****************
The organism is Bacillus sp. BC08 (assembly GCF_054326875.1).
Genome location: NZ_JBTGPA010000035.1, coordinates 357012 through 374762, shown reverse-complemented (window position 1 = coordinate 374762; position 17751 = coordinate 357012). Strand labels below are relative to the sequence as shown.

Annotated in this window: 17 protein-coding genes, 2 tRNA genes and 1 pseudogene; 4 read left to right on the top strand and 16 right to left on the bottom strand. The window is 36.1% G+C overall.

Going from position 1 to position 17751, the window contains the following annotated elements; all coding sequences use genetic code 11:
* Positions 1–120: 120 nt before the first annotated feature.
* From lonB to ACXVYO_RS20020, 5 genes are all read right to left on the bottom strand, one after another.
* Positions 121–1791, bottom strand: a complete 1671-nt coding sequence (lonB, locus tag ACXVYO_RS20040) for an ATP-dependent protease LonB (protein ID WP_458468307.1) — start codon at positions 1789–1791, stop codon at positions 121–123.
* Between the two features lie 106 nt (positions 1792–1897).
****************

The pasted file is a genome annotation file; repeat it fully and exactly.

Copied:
The organism is Bacillus sp. BC08 (assembly GCF_054326875.1).
Genome location: NZ_JBTGPA010000035.1, coordinates 357012 through 374762, shown reverse-complemented (window position 1 = coordinate 374762; position 17751 = coordinate 357012). Strand labels below are relative to the sequence as shown.

Annotated in this window: 17 protein-coding genes, 2 tRNA genes and 1 pseudogene; 4 read left to right on the top strand and 16 right to left on the bottom strand. The window is 36.1% G+C overall.

Going from position 1 to position 17751, the window contains the following annotated elements; all coding sequences use genetic code 11:
* Positions 1–120: 120 nt before the first annotated feature.
* From lonB to ACXVYO_RS20020, 5 genes are all read right to left on the bottom strand, one after another.
* Positions 121–1791, bottom strand: a complete 1671-nt coding sequence (lonB, locus tag ACXVYO_RS20040) for an ATP-dependent protease LonB (protein ID WP_458468307.1) — start codon at positions 1789–1791, stop codon at positions 121–123.
* Between the two features lie 106 nt (positions 1792–1897).